This is the one that all other books are judged by. Piggott doesn't wander off into romanticism but it also isn't just dry anthropology.
In "The Druids" Piggott first defines the limits of what can be known about any pre-literate people such as the Druids, and how it can be known. This is not, as so many other books on the topic turn out to be, a romantic description of an ancient people, but rather a history first of the archeological, then the contemporary historical, and finaly the historiographic records of the Druids, who they may have been, and what they may have been about.
Throughout, Piggot continuiously contrasts the three levels of historical knowledge, described as "Druids as known," "Druids as inferred," and "Druids as wished-for." The first third of the book is one of the better examples of conservative (not in a political, but an academic sense) archeological interpretation as Piggot explains the few hard facts that can be discerned from material remains, and the few inferrences which can be made from those facts. To romantics and lovers of "Druids as wished-for" this part will probably seem quite dry and lifeless, but for those interested in real archeology and it's interpretation, this may be the most interesting part of the book.
Piggott then takes us on to contemporary accounts of the Druids from their literate neighbors in the ancient world, while still mainting his contrast between what is known and what is inferred. This is the part of the book that will interest those who want to get the best possible picture of who and what the Druids really were, as these contemporary and near contemporary accounts are the closest things we have to real insight to the culture of the ancient Celts. Of course, this can be gleaned from the primary sources as well, and whether or not you read Piggott's book, Ceasars "Gallic Wars" and the Ulster Cycle of Irish legends are both well worth reading.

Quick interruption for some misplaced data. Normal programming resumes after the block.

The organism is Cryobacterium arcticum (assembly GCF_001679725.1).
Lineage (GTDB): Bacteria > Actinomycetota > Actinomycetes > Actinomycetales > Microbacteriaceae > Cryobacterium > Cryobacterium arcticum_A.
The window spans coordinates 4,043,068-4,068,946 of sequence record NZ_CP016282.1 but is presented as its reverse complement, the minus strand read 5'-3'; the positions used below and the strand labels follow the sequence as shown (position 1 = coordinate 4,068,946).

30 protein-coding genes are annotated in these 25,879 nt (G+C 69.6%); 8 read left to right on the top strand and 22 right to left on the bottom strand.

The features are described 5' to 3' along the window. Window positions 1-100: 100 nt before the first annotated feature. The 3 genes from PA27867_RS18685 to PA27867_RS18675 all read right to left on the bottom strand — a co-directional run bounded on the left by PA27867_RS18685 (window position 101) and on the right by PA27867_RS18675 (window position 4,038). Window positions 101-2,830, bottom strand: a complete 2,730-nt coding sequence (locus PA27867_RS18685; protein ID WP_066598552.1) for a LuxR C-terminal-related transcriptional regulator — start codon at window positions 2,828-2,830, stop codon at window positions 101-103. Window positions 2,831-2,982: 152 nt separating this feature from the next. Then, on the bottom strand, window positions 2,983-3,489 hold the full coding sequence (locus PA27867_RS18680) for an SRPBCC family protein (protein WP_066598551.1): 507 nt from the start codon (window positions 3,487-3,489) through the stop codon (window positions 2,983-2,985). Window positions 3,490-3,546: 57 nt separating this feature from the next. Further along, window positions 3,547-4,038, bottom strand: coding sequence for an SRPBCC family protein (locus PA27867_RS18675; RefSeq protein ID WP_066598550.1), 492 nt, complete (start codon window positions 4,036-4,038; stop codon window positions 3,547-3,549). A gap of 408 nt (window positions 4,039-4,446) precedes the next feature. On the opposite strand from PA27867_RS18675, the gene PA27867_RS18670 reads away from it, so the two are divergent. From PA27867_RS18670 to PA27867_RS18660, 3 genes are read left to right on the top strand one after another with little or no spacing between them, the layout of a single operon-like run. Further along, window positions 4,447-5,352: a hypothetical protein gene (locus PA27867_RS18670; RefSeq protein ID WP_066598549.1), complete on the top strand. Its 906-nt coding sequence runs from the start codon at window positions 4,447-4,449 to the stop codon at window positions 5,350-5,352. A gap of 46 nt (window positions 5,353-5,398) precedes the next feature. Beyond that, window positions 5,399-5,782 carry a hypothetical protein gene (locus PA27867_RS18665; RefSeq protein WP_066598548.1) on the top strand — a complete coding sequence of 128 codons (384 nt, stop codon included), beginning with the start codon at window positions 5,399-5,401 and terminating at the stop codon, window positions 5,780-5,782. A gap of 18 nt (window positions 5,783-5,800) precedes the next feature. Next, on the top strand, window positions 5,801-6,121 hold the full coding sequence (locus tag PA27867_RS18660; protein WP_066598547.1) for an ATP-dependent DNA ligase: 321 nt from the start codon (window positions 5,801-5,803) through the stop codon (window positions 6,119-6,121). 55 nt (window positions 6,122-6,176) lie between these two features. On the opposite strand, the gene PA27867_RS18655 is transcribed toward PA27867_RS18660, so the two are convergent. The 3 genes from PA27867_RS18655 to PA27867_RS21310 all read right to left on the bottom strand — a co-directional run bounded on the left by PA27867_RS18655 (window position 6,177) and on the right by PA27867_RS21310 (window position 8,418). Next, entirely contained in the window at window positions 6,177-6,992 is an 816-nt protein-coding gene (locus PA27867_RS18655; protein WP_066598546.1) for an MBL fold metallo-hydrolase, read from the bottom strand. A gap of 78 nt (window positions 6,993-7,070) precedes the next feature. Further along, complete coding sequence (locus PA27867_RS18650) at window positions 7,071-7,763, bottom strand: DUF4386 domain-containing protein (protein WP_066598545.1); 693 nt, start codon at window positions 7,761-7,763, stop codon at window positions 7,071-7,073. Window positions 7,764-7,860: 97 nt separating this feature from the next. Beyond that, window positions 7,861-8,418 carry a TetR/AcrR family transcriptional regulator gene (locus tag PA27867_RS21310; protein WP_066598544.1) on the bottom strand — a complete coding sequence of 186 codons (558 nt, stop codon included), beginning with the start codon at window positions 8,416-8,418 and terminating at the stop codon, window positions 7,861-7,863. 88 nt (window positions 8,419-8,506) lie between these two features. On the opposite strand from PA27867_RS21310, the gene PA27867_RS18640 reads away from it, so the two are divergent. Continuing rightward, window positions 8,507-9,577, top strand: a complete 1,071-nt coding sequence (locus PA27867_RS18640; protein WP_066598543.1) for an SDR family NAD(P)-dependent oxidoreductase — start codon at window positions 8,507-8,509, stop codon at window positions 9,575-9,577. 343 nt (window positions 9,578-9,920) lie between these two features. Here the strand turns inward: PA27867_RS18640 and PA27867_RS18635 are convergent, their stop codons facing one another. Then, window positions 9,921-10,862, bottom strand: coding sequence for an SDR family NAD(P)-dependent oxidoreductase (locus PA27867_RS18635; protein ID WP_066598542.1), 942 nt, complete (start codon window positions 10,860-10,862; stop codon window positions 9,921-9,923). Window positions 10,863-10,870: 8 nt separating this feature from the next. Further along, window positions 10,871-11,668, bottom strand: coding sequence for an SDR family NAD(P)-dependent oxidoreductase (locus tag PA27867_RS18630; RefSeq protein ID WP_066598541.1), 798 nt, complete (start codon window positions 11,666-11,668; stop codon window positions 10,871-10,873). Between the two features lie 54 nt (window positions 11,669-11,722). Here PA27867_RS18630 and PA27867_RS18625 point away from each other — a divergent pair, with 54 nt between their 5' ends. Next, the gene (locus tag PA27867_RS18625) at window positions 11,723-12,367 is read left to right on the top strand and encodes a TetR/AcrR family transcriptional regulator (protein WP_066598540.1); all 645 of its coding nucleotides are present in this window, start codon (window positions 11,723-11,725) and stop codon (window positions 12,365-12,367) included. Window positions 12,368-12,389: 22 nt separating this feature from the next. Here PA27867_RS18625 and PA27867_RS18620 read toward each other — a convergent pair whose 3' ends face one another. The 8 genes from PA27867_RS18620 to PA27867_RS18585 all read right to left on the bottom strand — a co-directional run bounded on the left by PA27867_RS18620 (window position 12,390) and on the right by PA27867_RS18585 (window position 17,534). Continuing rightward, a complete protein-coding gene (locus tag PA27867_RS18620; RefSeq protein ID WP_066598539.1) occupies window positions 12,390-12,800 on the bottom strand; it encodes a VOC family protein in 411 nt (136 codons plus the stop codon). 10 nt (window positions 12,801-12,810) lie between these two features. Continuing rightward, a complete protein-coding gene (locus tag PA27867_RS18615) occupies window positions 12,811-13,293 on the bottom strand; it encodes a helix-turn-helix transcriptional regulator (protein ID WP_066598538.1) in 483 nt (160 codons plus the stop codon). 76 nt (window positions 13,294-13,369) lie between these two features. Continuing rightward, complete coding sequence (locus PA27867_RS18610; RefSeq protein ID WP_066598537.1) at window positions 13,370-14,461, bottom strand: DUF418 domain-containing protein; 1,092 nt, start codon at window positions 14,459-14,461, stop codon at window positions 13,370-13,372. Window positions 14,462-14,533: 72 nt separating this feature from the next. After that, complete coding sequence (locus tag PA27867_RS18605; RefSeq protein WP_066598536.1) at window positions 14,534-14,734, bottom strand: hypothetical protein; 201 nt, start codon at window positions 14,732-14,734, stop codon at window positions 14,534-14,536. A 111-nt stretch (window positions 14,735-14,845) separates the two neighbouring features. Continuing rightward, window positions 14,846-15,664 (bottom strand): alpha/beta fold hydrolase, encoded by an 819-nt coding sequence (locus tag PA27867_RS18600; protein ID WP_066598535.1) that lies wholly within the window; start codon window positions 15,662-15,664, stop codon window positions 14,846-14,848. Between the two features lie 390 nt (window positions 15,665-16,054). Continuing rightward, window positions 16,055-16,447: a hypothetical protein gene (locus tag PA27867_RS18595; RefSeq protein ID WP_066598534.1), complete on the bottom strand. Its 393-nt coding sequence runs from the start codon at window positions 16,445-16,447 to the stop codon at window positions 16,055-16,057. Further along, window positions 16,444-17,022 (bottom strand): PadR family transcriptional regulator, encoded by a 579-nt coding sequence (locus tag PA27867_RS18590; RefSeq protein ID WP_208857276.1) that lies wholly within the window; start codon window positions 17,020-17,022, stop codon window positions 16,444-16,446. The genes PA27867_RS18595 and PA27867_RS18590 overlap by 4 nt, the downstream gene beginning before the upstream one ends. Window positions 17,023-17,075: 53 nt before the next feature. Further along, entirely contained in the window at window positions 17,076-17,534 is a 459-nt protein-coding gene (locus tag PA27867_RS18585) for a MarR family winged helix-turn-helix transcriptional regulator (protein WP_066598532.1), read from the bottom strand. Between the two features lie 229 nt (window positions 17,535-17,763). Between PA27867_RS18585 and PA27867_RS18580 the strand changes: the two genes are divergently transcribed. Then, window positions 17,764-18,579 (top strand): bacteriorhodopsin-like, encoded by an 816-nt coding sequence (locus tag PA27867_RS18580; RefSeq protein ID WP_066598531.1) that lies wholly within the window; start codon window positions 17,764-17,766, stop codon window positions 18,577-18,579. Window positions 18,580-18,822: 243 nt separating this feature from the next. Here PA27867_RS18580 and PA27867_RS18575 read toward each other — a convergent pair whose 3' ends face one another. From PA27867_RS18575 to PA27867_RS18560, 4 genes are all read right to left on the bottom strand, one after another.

Finally, Piggott takes us on a history of the history of Druids, from the Renaissance through the modern era. This is almost as fascinating to me as the prior two-thirds! of the book, as this section shows how the scant historic and archeological records were interpreted in all manner of romantic, nationalistic and downright bizarre ways.
All in all, "The Druids" is a fine example of sussing out the real history of a subject that is often treated with more romance and fantasy than scholarly rigor. Unfortunately, there is little that we can truly know about the Druids because they left no written records themselves, and their neighbords had all manor of political and cultural biases when they wrote about them. But even if the Druids still remain a cypher, isn't it far more fun, and more fascinating to try to solve the cypher with what facts are available, rather than the romantic fantasies that have piled up over the years?